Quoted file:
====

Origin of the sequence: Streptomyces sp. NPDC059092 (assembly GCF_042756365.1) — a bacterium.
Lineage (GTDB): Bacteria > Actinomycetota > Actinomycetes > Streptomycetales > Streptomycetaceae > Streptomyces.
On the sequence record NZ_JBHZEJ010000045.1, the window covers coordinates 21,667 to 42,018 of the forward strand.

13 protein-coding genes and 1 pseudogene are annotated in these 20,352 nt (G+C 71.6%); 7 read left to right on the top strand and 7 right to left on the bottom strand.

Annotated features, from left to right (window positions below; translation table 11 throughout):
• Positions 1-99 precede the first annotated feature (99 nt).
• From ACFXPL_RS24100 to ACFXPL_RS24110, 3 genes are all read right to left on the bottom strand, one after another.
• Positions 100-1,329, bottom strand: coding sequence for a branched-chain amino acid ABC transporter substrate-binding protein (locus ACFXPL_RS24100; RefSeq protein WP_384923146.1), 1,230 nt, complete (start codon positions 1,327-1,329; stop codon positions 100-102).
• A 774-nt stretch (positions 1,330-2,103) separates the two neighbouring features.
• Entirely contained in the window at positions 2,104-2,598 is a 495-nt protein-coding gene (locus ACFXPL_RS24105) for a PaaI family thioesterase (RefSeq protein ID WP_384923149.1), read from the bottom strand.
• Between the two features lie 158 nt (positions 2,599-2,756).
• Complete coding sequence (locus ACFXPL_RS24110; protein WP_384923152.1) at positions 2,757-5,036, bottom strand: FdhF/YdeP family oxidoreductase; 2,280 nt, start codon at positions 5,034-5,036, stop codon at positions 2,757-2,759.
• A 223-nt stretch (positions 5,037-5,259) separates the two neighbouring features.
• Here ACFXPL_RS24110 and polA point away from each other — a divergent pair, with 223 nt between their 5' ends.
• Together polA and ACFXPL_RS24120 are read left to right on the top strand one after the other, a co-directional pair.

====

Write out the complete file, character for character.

Origin of the sequence: Streptomyces sp. NPDC059092 (assembly GCF_042756365.1) — a bacterium.
Lineage (GTDB): Bacteria > Actinomycetota > Actinomycetes > Streptomycetales > Streptomycetaceae > Streptomyces.
On the sequence record NZ_JBHZEJ010000045.1, the window covers coordinates 21,667 to 42,018 of the forward strand.

13 protein-coding genes and 1 pseudogene are annotated in these 20,352 nt (G+C 71.6%); 7 read left to right on the top strand and 7 right to left on the bottom strand.

Annotated features, from left to right (window positions below; translation table 11 throughout):
• Positions 1-99 precede the first annotated feature (99 nt).
• From ACFXPL_RS24100 to ACFXPL_RS24110, 3 genes are all read right to left on the bottom strand, one after another.
• Positions 100-1,329, bottom strand: coding sequence for a branched-chain amino acid ABC transporter substrate-binding protein (locus ACFXPL_RS24100; RefSeq protein WP_384923146.1), 1,230 nt, complete (start codon positions 1,327-1,329; stop codon positions 100-102).
• A 774-nt stretch (positions 1,330-2,103) separates the two neighbouring features.
• Entirely contained in the window at positions 2,104-2,598 is a 495-nt protein-coding gene (locus ACFXPL_RS24105) for a PaaI family thioesterase (RefSeq protein ID WP_384923149.1), read from the bottom strand.
• Between the two features lie 158 nt (positions 2,599-2,756).
• Complete coding sequence (locus ACFXPL_RS24110; protein WP_384923152.1) at positions 2,757-5,036, bottom strand: FdhF/YdeP family oxidoreductase; 2,280 nt, start codon at positions 5,034-5,036, stop codon at positions 2,757-2,759.
• A 223-nt stretch (positions 5,037-5,259) separates the two neighbouring features.
• Here ACFXPL_RS24110 and polA point away from each other — a divergent pair, with 223 nt between their 5' ends.
• Together polA and ACFXPL_RS24120 are read left to right on the top strand one after the other, a co-directional pair.